Netflix’s You needs better LGBTQ representation

By RUDY MALCOM | January 30, 2020

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Mark Kari / CC BY-SA 2.0 

Penn Badgley plays the psychopathic bookshop owner Joe Goldberg in You.

The sophomore season of the Netflix psychological thriller You premiered on Dec. 26, transplanting homicidal heartthrob Joe Goldberg (Penn Badgley) from New York to Los Angeles (LA).

For context, in season one, Joe became obsessed with aspiring writer Guinevere Beck (Elizabeth Lail) after meeting her in the bookstore that he managed. Over the course of their romance, Joe transformed into a serial killer in the name of love. 

After managing to get away with Beck’s murder by using her writing to frame her therapist Dr. Nicky (John Stamos), he encountered ex-girlfriend Candace Stone (Ambyr Childers) in the season’s cliffhanger. Fearing her vengeance (we learn that Joe previously buried her alive), he vanishes to LA in season two under the name of Will Bettelheim and endeavors to make a fresh start on the West Coast. 

Joe locks the real Will (Robin Lord Taylor) in his iconic Plexiglas box — history repeating itself already. 

He gets a job in the bookstore of high-end grocery store Anavrin (“Nirvana” spelled backward), where he meets the less aptly named Love — seriously, Love? — Quinn (Victoria Pedretti), a talented chef. 

He vows that their relationship will be different, but this is of course challenged by a bevy of brilliant and enthralling twists and turns. 

Under a pseudonym, Candace starts dating Forty (James Scully), Love’s amusing and equally ridiculously named twin brother, whom Joe artfully describes as a “sycophantic fame-grubbing, Hollywood-grabbing has-been.” Wildly, Candace convinces Forty, an aspiring writer-slash-director-slash-producer, to adapt Beck’s book into a screenplay. 

After reading the first draft, Joe’s irritatingly precocious 15-year-old neighbor Ellie Alves (Jenna Ortega) points out that “the female perspective is sorely lacking.” 

Indeed, Beck was far less psychologically complex than Love. 

Love’s toxic relationships with her family members, particularly Forty, are adroitly wrought. Joe even comes to understand that he is “her Beck,” at first telling her, “I’m sorry. It’s very hard to think clearly in the river of crazy you’re spewing.” Her misdeeds, however, force him to grapple with his own, and he winds up paying for his sins in a prison of sorts — I’d rather not spoil too much — by the final installment.

Throughout the 10 episodes, Joe attempts to escape from the guilt of his violent past, and I shamefully delighted in watching his erotomania unfold. 

Yes, Joe’s good looks and charm helped me find him less viscerally disturbing. So did his turbulent backstory, which was even more fleshed out in this season. And so did his voice-overs, which revealed an endearing vocabulary. For instance, he describes an improv comedy show as a “self-fellating ouroboros of desperation.”

There is another important explanation behind why it’s so difficult not to thirst over Joe. Two weeks after the season’s release, Badgley appeared on The Late Show with Stephen Colbert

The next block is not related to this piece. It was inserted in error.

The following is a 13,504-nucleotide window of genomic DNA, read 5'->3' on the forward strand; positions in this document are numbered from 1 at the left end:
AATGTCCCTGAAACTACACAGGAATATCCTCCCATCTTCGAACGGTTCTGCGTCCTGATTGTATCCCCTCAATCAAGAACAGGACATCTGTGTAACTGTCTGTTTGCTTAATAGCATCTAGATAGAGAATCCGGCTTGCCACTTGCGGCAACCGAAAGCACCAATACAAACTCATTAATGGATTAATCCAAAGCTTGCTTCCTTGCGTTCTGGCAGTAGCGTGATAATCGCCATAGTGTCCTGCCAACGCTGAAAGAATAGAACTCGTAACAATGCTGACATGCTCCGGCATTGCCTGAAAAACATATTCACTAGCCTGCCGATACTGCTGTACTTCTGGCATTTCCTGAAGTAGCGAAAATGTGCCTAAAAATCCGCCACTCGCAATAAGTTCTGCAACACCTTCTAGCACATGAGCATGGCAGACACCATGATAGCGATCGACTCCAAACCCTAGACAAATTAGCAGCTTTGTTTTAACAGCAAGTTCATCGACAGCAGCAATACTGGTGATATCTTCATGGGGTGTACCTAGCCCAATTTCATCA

“It says something about how much we’re willing to be patient and forgive someone who inhabits a body that looks something like mine, the color of my skin, my gender, these sorts of things, these sorts of privileges,” he said, “and how much we’re less willing to forgive people who don’t fit those boxes.”

Like the actor who plays him, Joe is also gifted in social commentary. His scathing observations of Angelenos’ behaviors are diamonds in the quasi-psychopathic rough. The writers make better use of the setting in season 2 than they did in season 1, offering a hilarious semi-satire of the influencer lifestyle and performative wellness.  

That said, there were a few plot points that verged on being unbelievable. 

But the cast’s phenomenal acting — Carmela Zumbado shined as Delilah Alves, a reporter and building manager and Ellie’s older sister — was mostly able to compensate for these slight deficits in the script.

Additionally, the writers could have perhaps more deeply explored Forty’s sexuality. When fans recently asked Scully, a queer actor, why they decided Forty would be straight, he revealed, “We didn’t, and he wasn’t, and he’s not, and he never will be.” 

There were in fact a few mildly homoerotic interactions between Forty and Joe. And yes, I’m glad Forty wasn’t pigeonholed as queer, but You should stop — spoiler alert — killing off its only LGBTQ leads. 

In the first season, Joe murdered Beck’s best friend Peach Salinger (Shay Mitchell), who emotionally abused Beck, the object of her desire. 

Although Peach’s actions served to emphasize Joe’s comparably problematic nature, her bisexuality was presented as a source of evil.

The second season of You admittedly better evokes the female psyche than its predecessor. I hope that, in its third season, You features more positive and nuanced portrayals of LGBTQ characters. And, look, if the only way that happens is if I star as Joe’s secret gay lover, I will gladly drop out of Hopkins.

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